Why does he do this? Because the other "tight end" is actually an extra offensive lineman who won’t be running routes any time soon. James reads that this is going to be a max-protect deep shot down field and that Sanchez was going to use Cumberland to overload the safeties and force one of his receivers free. Bradie’s response? Blitz the hell out of him. Long-developing routes mean that the quarterback has to hold on to the ball, which means that pass rushers can pin their ears back and go make some money.
Keep in mind what comes next happens in the span of about two or three seconds. This is the fastest mental counterpunch I’ve ever seen. James sends Dobbins over in between Watt and Reed and shows blitz. Watt is already going to be double-teamed (as he should be), but now the jumbo tight end has to decide between taking Reed and leaving a giant hole for Dobbins to blitz through, or taking Dobbins and leaving Reed alone with a running back (a huge mismatch if I’ve ever seen one). At the same time, Cody shades to the right shoulder of Nick Mangold and forces a block towards the strong side. Antonio Smith is lined up between the left guard and left tackle, with Barwin all the way out in the 7-technique. This combination of the center moving right and the guard moving left leaves a massive hole for James to blitz through. The running back now has three separate rushers to account for in a split second.
Just to make it that much harder on the offensive line, James starts shifting the big guys around. Cody shades to the opposite side while Smith kicks in over the guard. Watt also adjusts his stance and lines up over the tackle. The point of all of this is to threaten an inside stunt with Dobbins and cause hesitation in the protection.
A split second later James shifts again, and sends Watt back into the 3-technique. Cody shades back over to the strong side while Smith goes all the way out to the 4 technique. This puts the guard in a tough situation where he has to either take James and leave the tackle and running back alone with Smith and Barwin, or help the tackle with the edge rush while James has a giant hole to run though. It’s an impossible blitz to block in this personnel and Bradie knows it – masterfully orchestrated.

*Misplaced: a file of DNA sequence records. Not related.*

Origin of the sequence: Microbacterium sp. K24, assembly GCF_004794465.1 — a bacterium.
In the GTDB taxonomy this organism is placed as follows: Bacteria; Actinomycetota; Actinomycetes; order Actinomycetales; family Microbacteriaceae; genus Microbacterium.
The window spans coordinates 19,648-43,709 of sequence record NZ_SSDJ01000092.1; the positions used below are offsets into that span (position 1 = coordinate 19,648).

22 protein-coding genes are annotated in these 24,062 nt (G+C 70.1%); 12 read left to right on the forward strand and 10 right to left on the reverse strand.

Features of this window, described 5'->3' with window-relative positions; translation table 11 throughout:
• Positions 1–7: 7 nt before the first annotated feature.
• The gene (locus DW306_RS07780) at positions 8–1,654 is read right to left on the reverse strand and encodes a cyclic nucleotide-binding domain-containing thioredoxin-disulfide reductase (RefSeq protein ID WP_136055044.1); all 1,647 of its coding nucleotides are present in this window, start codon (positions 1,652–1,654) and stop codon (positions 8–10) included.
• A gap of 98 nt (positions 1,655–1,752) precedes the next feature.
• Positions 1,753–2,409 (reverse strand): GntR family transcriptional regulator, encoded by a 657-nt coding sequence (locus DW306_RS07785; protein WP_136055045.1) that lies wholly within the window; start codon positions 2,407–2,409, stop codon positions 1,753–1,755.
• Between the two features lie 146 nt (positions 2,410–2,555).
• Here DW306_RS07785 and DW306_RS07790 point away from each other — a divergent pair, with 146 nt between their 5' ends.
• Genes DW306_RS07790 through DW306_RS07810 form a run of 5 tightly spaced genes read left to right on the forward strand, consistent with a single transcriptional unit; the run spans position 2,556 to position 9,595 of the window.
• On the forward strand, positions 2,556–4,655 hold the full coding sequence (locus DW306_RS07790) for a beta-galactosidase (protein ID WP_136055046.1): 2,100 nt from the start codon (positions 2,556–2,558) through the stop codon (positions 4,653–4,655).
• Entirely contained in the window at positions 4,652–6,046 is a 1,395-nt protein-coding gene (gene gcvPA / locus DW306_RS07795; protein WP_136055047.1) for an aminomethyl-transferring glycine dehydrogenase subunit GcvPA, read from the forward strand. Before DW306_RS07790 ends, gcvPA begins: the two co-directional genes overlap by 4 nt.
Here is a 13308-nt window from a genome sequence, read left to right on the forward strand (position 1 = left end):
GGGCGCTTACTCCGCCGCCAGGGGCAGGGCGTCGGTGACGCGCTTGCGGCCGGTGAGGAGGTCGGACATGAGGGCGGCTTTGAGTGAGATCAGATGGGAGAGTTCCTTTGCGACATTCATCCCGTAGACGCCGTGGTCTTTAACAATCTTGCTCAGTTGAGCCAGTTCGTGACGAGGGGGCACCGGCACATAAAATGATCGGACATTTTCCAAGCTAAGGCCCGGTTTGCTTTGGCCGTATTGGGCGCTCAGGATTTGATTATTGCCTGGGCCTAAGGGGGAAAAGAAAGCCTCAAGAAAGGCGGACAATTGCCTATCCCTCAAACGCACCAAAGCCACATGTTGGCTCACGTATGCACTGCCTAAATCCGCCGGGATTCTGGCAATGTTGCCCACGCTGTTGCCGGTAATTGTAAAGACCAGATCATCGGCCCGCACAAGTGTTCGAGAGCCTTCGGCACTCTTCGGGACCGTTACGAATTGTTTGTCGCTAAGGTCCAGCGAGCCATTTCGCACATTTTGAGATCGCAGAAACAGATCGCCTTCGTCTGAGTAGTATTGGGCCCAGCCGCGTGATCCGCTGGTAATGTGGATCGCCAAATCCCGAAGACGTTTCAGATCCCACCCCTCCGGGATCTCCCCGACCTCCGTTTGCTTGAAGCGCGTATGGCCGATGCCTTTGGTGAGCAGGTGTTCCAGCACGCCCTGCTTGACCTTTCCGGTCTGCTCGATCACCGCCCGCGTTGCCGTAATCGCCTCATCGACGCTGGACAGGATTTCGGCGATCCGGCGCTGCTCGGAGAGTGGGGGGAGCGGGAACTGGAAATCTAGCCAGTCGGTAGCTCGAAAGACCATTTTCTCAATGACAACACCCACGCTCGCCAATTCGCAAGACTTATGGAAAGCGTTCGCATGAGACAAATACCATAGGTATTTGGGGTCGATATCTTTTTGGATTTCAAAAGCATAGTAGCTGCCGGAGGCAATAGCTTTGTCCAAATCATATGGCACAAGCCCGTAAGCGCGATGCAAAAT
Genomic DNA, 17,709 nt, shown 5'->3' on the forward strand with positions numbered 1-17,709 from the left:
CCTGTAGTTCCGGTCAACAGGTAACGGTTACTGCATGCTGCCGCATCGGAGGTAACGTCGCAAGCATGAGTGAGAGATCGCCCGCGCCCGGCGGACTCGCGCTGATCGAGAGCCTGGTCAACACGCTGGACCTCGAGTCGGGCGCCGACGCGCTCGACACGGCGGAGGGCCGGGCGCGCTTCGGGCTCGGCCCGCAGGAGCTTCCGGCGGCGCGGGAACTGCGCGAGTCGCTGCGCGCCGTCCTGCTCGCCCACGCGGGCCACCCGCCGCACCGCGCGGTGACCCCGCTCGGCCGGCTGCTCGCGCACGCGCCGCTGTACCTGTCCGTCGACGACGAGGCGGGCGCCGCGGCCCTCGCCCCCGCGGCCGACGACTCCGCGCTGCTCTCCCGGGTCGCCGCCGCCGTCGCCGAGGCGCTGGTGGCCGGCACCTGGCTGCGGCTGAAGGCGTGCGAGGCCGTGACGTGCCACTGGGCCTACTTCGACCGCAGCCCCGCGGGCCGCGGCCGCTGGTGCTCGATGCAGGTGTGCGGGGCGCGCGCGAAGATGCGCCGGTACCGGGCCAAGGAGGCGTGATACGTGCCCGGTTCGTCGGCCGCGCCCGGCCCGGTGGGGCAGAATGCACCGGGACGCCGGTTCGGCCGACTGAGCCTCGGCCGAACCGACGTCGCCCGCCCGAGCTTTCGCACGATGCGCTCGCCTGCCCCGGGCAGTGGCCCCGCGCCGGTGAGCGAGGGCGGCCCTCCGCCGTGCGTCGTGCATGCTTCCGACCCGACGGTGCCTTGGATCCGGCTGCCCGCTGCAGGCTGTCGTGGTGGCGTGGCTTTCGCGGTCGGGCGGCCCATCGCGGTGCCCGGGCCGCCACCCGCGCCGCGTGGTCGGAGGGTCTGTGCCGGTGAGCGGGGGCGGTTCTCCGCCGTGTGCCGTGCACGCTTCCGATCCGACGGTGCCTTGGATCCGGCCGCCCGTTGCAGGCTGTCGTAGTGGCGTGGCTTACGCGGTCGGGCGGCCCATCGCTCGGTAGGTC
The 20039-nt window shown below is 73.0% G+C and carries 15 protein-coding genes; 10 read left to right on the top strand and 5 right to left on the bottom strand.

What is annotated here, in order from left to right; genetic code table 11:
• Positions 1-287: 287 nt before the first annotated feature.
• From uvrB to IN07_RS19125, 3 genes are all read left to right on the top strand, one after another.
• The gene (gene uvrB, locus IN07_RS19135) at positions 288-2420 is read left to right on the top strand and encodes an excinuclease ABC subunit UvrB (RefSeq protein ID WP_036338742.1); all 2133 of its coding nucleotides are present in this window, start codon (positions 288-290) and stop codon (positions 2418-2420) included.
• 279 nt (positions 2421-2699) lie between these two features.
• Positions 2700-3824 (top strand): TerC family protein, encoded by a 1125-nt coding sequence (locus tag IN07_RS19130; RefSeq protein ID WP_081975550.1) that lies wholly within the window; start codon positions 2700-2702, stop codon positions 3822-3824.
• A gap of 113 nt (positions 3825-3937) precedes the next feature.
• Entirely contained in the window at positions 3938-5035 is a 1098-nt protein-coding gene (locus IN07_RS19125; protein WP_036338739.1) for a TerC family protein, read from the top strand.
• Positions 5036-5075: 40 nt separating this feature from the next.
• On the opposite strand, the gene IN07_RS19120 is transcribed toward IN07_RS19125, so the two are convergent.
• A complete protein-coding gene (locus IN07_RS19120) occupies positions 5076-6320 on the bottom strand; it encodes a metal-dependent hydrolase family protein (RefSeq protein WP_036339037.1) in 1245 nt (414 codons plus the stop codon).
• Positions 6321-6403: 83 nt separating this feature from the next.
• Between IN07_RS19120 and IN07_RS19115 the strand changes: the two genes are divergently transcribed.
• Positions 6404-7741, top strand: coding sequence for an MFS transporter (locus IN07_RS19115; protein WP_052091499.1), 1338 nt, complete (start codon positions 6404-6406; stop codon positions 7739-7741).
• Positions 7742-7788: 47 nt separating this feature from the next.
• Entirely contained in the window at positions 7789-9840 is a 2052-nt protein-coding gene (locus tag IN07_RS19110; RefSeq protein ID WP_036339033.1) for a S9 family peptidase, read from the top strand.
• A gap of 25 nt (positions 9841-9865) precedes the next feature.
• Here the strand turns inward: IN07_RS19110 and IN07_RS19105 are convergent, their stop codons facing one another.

The ball is snapped. Dobbins and James stay home for an instant just to make sure Sanchez wasn’t setting up a screen the entire time. The tight end lets Reed go and cheats towards Watt to stop him from getting outside the tackle. Smith and Barwin work to the outside of the pocket and pull the offensive line with them.
Reed sidesteps the running back. Watt is now being triple-teamed. Smith and Barwin are pulling the guard and tackle further and further. Dobbins and James see that a halfback screen is not imminent and start blitzing through the wide open gaps.
Mangold passes Cody off and begins to work towards James, but Dobbins is completely free. Sanchez is forced to throw it now before the route develops or face a very painful sack.
Sanchez lets it fly towards Cumberland on the sideline (the throw is broken up by Manning), but what I really wanted to show was how many hands are in the air. This was a common sight during the game. The Jets had to throw through a forest for the entire night. It wasn’t just Watt getting his hands up. It was everyone. Linemen, linebackers, blitzing safeties – everyone always had their hands up. It’s hard to complete over 50% of your passes when your throwing lanes are clogged all day. Mark Sanchez certainly learned that the hard way.
The last play I want to show is the 3rd and 10 on that very same series. Originally I wanted to show linebacker play from different portions of the game, but this drive in itself presented such situational diversity that I couldn’t help but include the whole thing. The Jets have a one back-two tight end set, but Wade isn’t taking any chances and puts in his dime package (there is no such thing as "nickel" in this defense; it’s all dime all the time).
Troy Nolan goes back as the second deep safety with Manning while Quin comes in the box and matches up with Cumberland. Joseph, Jackson, and Brice McCain man up with the other tight end and receivers. James spies the running back.
Jackson and McCain blanket the two receivers towards the bottom of the screen with Manning in a deep zone to cover them. Joseph positions himself to sit underneath the other tight end’s route while Nolan provides bracket security. Quin can be seen at midfield covering Cumberland. James moves to cover the running back.
However, in typical Bradie James fashion, he overshoots the back and gets beat back inside with nobody but Joseph to help him. Luckily, J.J. Watt is all over Sanchez and forces an errant throw five yards into the turf.
Yikes, Bradie. While I don’t think James will get beat by a tight end anytime soon with Quin and Manning on the field and while he does have a great tactical mind when it comes to calling defenses, his coverage on backs is a huge liability at times. Considering that Houston still has to face backfield receiving threats such as Randall Cobb, Ray Rice, C.J. Spiller, Matt Forte, Maurice Jones-Drew, Matt Forte, and Percy Harvin, this could be a major problem for the Bulls down the road.
Overall, other than running backs converting some first downs on occasion on catches that they really shouldn’t have, I’m not worried about the Texans linebacker situation at all. Dobbins had some violently awesome run stops throughout the game that unfortunately would have stretched this post to unimaginable length (no seriously, that guy is a run-stopping monster), and James did have good coverage at times (not all the time, but it did happen). Will there be missed opportunities sometimes? Sure. Will every running back and tight end get locked down for the entire game? Nope. Will this cost the Texans a game? Not even close.
As long as the rest of the Texans defense is still breathing, the Bulls on Parade will not stop being the strength of this team, Cushing or no Cushing.